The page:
The label of the Fedac cough syrup bottle prescribed to Lum’s baby
Letter from Gleneagles Hospital
Second opinion from Mount Elizabeth Hospital

UPDATE: Qualitas Medical group, the group managing YSL Bedok Clinic & Surgery, which is the clinic accused of prescribing an overdose of cough syrup to the baby, has apologised over the matter and has offered to cover the medical costs of the child:

Clinic’s management offers to reimburse medical costs of toddler prescribed overdose of cough syrup

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50 COMMENTS

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    Always verbally ask the doctor the dosage before stepping out. Even if the doctor brushed u off with the nurse will let u know, just insist on asking him to tell u just in case the nurses got it wrong. In the course of 2 years taking my boy, I have experienced 3-4 times where the prescription instructions varies from what the doctor told me. I would then repeat wat the dr told me to the nurses n get them to verify again. This includes Hospital A&Ewhere the ibufen n Panadol dose interval differs from the dr. Naturally I followed the one which was written down by the dr in the consultation room. Thumb of rule, never trust blindly, never take chances. When trying a new drug, always read the given leaflets for side effects n dosage again before feeding child.

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      At the hospital, when you collect the meds, the pharmacist at the dispensary would check the meds and dosage against what the doctor prescribed. In cases where they disagree, who can I trust – doctor or pharmacist? Any opinion?

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      Laura Kuan Having had past experiences being given differing instructions, hence I would always write down the dr’s instructions. In my case, I showed the pharmacist wat the dr had written for me or said to me and asked her to verify. When they see “written” dosage advices from dr, the pharmacist will always tell u to wait while they check with the dr. So far, I never had anyone telling me the dr is wrong. In all instances where I receive “conflicting” n corrected advices, I would take additional step to refer to the manufacturer’s guide n Google the net just to be sure. I figure what is extra 5mins vs possible life changing consequences.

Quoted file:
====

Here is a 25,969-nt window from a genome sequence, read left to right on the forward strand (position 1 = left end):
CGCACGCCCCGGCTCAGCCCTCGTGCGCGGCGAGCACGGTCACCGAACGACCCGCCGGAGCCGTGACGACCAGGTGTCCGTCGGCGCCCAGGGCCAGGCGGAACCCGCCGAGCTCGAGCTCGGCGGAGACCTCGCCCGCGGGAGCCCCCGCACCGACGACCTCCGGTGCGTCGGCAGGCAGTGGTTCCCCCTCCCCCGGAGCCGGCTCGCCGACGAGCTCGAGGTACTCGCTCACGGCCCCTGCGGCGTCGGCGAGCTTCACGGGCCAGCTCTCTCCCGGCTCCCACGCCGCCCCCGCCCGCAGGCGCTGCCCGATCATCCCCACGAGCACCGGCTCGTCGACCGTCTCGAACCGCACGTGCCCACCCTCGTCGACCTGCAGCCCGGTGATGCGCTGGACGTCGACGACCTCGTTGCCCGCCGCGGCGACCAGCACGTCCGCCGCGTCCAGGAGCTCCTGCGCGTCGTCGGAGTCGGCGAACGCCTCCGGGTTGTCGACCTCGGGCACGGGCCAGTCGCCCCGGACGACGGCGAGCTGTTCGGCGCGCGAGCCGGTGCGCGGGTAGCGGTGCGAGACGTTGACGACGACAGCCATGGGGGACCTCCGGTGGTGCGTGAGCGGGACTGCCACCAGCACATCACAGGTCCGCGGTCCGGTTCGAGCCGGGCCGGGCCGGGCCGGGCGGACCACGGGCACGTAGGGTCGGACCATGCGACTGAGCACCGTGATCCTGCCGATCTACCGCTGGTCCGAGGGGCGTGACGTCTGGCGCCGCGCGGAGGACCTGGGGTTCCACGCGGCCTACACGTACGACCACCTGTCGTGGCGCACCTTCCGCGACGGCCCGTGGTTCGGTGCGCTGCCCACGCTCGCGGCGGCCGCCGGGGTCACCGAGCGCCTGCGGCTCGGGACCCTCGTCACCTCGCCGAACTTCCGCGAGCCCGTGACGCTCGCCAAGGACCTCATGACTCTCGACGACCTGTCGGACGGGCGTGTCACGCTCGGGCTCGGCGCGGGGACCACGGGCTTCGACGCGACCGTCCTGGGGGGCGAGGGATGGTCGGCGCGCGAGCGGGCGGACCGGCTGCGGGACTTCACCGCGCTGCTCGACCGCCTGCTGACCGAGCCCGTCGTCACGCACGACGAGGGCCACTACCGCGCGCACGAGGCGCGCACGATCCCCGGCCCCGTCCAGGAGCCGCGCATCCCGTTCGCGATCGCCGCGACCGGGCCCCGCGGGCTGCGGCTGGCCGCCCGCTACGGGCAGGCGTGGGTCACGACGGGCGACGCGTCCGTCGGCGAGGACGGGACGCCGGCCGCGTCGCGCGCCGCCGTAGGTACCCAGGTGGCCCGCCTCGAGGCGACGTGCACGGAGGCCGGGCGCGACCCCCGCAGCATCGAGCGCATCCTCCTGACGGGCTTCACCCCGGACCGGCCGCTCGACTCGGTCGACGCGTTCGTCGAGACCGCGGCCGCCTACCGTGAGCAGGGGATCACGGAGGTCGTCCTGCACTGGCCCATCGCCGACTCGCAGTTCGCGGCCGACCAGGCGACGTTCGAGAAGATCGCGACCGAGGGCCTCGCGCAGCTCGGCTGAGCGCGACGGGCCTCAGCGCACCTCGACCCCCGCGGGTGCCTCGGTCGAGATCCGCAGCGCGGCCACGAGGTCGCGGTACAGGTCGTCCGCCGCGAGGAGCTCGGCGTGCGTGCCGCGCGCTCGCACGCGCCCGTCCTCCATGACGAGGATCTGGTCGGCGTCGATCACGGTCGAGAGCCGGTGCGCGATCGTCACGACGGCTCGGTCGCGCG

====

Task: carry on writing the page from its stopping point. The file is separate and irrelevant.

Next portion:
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    OMG! That doctor should be suspended. The person who dispensed the medicine is also very careless !!! Should hv queried and re-confirm on the dosage with the doctor and not blindly giving out the medicine.

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    drs? now most of them are greedy and incompetent and give wrong diagnosis. yet they still charge consultation fee of $25 – $ 50, for just less than 10 minutes of checking.
    this is so expensive.
    the singapore medical council only interested in raising fees. ownself check ownself.
    and there are so many drs from who knows where. the white demons should be treated by them.

  4. 0

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    drs? now most of them are greedy and incompetent and give wrong diagnosis. yet they still charge consultation fee of $25 – $ 50, for just less than 10 minutes of checking.
    this is so expensive.
    the singapore medical council only interested in raising fees. ownself check ownself.
    and there are so many drs from who knows where. the white demons should be treated by them.

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    For me, i alway check the medication again on the internet, to get more info and also compare the info i got from the clinic. For TCM, i alway ask what are inside the liquid and powders before i leave the hall.

Comments are closed.